To copy a function in the SQL Query Analyzer, display its code, select its text, right-click the text and click Copy.

After copying a function, you can paste it in a document such as one from Notepad or any application that accepts pasted text.

 

Function Deletion

If you create a function and at one time and decide that you don't need it any more, you can delete it.

To delete a function in the Enterprise Manager, locate the function in the User-Defined Functions node. Right-click it and click Delete.

To programmatically delete a function, in the Query Window, type DROP FUNCTION followed by the name of the function and execute the statement.

 

Function Modification and Update 

As mentioned already, in the body of the function, you define what the function is supposed to take care of. As a minimum, a function can return a simple number, typed on the right side of the RETURN keyword. Here is an example:

CREATE FUNCTION Addition()
RETURNS int
BEGIN
    RETURN 1
END

You can also declare new variables in the body of the function to help in carrying the assignment. A variable declared in the body of a function is referred to as a local variable. Once such a variable has been declared, it can be used like any other variable. Here is an example:

CREATE FUNCTION Addition()
RETURNS int
BEGIN
    DECLARE @Number1 int
    SET @Number1 = 588
    RETURN @Number1 + 1450
END
 

Practical Learning Practical Learning: Declaring Local Variables

  1. On the main menu of SQL Query Analyzer, click Window -> Query - ...\GetFullName.sql
  2. To declare local variables, change the file as follows:
     
    -- =============================================
    -- Function: GetFullName
    -- 	The purpose of this function is to 
    --	produce an employee's full name from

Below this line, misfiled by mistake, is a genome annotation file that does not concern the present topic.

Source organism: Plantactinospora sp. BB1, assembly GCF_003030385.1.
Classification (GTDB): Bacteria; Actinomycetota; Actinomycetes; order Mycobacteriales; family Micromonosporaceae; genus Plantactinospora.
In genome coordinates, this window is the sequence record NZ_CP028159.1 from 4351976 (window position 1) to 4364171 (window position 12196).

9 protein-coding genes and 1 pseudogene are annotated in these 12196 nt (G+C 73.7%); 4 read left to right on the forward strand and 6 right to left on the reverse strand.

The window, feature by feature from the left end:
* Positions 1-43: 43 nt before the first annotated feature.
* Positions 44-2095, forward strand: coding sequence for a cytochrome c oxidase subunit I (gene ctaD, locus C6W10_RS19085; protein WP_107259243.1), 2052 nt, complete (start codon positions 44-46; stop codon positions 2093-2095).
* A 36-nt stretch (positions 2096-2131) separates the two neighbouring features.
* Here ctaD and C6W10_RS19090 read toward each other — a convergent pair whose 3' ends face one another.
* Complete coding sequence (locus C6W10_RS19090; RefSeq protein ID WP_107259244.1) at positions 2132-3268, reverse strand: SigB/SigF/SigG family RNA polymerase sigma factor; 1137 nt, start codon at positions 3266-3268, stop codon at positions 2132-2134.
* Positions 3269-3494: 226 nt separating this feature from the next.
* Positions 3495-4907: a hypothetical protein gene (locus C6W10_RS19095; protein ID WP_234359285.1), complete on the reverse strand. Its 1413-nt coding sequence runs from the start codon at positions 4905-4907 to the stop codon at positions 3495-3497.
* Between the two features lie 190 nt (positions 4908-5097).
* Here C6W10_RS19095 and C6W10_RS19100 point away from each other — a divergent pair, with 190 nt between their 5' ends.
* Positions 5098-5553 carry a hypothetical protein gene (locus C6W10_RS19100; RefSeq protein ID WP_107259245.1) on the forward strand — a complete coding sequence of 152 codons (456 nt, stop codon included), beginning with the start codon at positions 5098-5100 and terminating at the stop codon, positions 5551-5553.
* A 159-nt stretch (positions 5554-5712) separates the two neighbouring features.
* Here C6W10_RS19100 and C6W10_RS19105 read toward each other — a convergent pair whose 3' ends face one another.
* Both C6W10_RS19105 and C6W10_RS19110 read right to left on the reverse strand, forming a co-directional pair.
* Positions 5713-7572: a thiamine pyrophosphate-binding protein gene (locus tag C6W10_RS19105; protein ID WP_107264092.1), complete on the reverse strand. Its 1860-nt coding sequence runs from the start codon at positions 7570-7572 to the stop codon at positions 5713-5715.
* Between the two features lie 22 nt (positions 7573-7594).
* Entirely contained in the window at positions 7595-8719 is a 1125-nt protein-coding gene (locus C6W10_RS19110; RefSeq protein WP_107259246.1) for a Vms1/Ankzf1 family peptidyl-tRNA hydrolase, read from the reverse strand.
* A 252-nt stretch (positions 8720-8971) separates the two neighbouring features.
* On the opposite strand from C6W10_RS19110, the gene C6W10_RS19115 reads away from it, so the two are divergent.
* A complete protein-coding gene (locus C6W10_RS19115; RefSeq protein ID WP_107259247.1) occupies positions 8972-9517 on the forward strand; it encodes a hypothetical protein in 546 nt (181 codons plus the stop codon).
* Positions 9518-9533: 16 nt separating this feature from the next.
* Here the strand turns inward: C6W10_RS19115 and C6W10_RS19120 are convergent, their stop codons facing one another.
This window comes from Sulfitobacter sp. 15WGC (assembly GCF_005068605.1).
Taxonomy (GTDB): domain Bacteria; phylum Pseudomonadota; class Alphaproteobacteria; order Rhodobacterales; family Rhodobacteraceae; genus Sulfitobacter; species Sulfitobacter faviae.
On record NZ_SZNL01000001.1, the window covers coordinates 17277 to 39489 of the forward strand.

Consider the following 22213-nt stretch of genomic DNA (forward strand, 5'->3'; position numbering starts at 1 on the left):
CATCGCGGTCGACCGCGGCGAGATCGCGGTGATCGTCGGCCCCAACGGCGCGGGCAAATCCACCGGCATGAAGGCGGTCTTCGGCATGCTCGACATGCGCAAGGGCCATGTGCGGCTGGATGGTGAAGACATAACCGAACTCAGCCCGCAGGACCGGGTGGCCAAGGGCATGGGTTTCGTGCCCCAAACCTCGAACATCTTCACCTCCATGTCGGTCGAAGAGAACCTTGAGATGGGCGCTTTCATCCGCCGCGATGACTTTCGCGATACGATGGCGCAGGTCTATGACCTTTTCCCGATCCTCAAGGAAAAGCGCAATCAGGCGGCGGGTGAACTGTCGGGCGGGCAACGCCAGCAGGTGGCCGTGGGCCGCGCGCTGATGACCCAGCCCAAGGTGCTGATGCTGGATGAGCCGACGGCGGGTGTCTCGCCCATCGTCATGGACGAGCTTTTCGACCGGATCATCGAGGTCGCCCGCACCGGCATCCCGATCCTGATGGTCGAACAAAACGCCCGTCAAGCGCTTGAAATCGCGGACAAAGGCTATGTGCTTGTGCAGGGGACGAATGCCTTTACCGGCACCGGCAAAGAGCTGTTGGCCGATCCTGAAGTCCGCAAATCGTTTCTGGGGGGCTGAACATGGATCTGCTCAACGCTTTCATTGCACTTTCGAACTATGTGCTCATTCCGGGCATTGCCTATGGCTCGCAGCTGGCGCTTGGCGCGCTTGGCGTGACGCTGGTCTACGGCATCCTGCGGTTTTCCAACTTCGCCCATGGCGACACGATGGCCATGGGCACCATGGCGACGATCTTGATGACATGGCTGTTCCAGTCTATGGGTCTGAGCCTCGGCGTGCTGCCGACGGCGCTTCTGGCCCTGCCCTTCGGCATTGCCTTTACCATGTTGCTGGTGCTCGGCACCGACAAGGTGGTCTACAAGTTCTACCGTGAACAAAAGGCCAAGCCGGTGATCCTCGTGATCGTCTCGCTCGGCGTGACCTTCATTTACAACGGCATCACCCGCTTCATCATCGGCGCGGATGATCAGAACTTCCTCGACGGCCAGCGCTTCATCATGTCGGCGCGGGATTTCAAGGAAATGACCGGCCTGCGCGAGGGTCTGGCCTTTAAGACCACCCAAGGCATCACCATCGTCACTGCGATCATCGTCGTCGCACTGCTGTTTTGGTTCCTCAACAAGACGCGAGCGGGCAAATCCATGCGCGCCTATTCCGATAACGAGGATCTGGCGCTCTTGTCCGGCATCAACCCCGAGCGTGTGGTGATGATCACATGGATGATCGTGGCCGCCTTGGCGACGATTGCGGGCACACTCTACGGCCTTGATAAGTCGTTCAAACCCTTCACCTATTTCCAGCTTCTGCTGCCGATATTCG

--	first and last names
    -- =============================================
    IF EXISTS (SELECT * 
    	   FROM   sysobjects 
    	   WHERE  name = N'GetFullName')
    	DROP FUNCTION GetFullName
    GO
    
    CREATE FUNCTION GetFullName()
    RETURNS varchar(100)
    AS
    BEGIN
    	DECLARE @FirstName varchar(40),
    		@LastName varchar(40),
    		@FullName varchar(100)
    		SET @FirstName = 'William'
    		SET @LastName = 'Curtis'
    		SET @FullName = @LastName + ', ' + @FirstName
    	RETURN @FullName
    END
    GO
  3. Press F5 to execute the statement
  4. On the main menu, click Window -> Query - ...\Execution.sql
  5. To call the function, execute the following statement
     
    SELECT LockmanRealEstate.dbo.GetFullName() As [Full Name]
    GO
 

Function Arguments

 

Introduction

In order to carry its assignment, a function can be provided with some values. Put it another way, when you create a function, instead of, or in addition to, local variables, you may want the code that will call the function to provide the values needed to perform the assignment. For example, imagine you want to create a function that would generate employees email addresses when a user has entered a first and last name. At the time you are creating the function, you cannot know or predict the names of employees, including those who have not even been hired yet. In this case, you can write the whole function but provide one or more placeholders for values that would be supplied when the function is called.

An external value that is provided to a function is called an argument. A function can also take more than one argument. Therefore, when you create a function, you also decide whether your function would take one or more arguments and what those arguments, if any would be.

An Argumentative Function

We have already seen that a function's name is also followed by parentheses. If the function doesn't use an external value, its parentheses can be left empty. If a function will use an external value, when you create the function, you must specify a name and the type of value of the argument. The name of the argument is created with the @ sign, like a variable as we saw in the previous lesson. Here is an example:

CREATE FUNCTION Addition(@Number1 Decimal(6,2))